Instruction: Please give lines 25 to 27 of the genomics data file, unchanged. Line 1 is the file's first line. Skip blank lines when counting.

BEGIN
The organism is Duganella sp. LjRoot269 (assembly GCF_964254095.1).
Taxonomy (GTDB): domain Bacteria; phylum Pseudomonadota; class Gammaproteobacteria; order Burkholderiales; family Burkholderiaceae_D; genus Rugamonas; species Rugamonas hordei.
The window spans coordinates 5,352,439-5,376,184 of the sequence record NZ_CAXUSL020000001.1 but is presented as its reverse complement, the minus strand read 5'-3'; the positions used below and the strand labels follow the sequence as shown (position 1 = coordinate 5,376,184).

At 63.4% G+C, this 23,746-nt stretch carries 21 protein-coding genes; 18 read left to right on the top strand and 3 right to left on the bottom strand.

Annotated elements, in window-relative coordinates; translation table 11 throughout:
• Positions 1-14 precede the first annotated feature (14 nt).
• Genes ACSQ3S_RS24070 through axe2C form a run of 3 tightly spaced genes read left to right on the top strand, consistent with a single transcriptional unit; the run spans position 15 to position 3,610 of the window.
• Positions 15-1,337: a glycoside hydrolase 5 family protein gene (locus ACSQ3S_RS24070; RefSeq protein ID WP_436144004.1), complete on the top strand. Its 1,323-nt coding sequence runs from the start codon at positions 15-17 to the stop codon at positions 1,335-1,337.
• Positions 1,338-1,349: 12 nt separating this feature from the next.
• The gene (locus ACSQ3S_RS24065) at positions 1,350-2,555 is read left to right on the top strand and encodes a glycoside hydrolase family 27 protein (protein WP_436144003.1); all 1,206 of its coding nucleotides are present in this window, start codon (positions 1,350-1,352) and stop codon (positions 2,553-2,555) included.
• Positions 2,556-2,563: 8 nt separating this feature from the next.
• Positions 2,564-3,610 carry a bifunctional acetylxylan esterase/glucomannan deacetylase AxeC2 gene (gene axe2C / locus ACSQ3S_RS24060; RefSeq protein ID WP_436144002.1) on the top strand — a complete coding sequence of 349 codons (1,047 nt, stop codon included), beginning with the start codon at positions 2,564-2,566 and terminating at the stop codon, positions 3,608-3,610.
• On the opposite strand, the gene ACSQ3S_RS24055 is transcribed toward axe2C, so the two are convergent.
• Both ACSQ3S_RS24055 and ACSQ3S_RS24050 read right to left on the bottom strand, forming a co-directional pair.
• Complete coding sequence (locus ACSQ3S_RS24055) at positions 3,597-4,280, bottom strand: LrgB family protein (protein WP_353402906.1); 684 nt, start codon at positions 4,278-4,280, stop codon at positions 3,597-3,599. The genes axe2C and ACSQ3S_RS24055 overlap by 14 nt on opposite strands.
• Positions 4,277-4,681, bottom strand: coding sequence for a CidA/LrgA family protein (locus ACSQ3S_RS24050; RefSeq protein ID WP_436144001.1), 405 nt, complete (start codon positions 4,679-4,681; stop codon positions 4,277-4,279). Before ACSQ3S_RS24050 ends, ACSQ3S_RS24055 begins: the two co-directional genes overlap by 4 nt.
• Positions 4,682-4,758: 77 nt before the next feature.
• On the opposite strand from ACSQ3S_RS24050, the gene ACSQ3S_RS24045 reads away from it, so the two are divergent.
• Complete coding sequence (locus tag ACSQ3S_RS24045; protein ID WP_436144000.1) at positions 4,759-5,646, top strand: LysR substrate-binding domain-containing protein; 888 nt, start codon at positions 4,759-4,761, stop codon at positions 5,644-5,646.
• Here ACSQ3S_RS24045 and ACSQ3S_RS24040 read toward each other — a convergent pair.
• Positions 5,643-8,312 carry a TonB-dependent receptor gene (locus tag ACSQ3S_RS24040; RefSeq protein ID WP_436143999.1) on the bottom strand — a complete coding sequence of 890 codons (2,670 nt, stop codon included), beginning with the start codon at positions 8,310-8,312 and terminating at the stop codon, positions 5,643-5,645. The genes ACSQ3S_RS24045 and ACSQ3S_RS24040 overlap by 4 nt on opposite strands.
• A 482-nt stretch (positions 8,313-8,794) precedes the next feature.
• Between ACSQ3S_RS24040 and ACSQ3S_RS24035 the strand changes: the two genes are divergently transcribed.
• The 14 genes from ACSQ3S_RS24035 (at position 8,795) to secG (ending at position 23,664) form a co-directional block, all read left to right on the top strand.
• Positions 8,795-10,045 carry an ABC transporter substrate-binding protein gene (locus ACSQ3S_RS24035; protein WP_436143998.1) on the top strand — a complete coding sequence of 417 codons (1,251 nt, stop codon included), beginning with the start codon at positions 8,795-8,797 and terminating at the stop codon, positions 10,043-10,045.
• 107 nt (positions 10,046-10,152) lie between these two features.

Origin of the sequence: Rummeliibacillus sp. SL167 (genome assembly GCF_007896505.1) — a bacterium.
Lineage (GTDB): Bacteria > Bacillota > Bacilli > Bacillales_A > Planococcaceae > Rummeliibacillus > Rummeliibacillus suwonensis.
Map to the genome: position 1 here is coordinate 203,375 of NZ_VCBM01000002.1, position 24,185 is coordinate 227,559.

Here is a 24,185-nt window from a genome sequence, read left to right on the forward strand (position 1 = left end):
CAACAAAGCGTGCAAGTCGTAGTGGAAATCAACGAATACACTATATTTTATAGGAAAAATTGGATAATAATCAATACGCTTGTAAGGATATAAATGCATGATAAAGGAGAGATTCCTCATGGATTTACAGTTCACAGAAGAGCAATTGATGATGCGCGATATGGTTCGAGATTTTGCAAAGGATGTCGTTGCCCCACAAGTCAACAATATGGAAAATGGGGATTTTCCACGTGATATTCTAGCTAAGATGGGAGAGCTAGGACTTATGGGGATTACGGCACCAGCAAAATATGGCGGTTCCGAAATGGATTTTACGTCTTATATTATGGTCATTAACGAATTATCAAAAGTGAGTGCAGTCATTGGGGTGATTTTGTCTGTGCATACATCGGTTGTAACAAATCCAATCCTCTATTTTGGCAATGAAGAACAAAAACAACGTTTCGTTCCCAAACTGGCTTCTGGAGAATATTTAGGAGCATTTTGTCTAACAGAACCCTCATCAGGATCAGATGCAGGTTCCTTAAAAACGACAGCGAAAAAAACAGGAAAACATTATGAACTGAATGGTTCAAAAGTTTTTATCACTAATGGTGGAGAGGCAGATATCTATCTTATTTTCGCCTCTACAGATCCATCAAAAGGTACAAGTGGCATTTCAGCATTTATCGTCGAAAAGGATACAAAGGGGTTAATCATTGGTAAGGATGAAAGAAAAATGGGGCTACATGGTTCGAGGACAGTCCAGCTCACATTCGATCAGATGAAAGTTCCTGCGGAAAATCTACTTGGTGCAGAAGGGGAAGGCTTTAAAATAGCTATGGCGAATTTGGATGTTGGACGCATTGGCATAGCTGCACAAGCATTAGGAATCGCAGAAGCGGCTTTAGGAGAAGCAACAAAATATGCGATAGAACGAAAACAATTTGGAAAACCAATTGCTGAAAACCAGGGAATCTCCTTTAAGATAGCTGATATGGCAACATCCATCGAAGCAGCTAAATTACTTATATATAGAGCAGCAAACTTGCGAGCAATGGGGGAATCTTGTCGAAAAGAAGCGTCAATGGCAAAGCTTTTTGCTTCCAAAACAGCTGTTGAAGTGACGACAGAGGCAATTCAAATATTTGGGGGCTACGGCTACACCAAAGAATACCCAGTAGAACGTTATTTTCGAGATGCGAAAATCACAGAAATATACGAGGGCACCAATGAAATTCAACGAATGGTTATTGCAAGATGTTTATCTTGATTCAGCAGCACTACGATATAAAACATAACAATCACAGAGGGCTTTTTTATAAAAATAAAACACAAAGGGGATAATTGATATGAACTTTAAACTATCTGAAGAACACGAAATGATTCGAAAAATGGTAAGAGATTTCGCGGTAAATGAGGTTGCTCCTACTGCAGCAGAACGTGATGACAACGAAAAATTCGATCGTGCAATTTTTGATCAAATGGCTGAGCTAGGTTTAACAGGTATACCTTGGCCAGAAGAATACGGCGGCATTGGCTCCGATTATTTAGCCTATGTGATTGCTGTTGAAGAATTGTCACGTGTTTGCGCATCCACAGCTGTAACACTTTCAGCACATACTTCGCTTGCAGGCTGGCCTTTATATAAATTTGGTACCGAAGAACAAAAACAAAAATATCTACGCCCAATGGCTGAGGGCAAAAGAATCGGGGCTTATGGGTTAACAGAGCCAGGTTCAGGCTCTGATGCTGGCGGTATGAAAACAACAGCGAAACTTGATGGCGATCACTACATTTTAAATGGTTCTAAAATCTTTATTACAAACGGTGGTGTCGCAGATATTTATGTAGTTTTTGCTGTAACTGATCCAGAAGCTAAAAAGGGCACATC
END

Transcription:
• Positions 8,795-10,045 carry an ABC transporter substrate-binding protein gene (locus ACSQ3S_RS24035; protein WP_436143998.1) on the top strand — a complete coding sequence of 417 codons (1,251 nt, stop codon included), beginning with the start codon at positions 8,795-8,797 and terminating at the stop codon, positions 10,043-10,045.
• 107 nt (positions 10,046-10,152) lie between these two features.

Origin of the sequence: Rummeliibacillus sp. SL167 (genome assembly GCF_007896505.1) — a bacterium.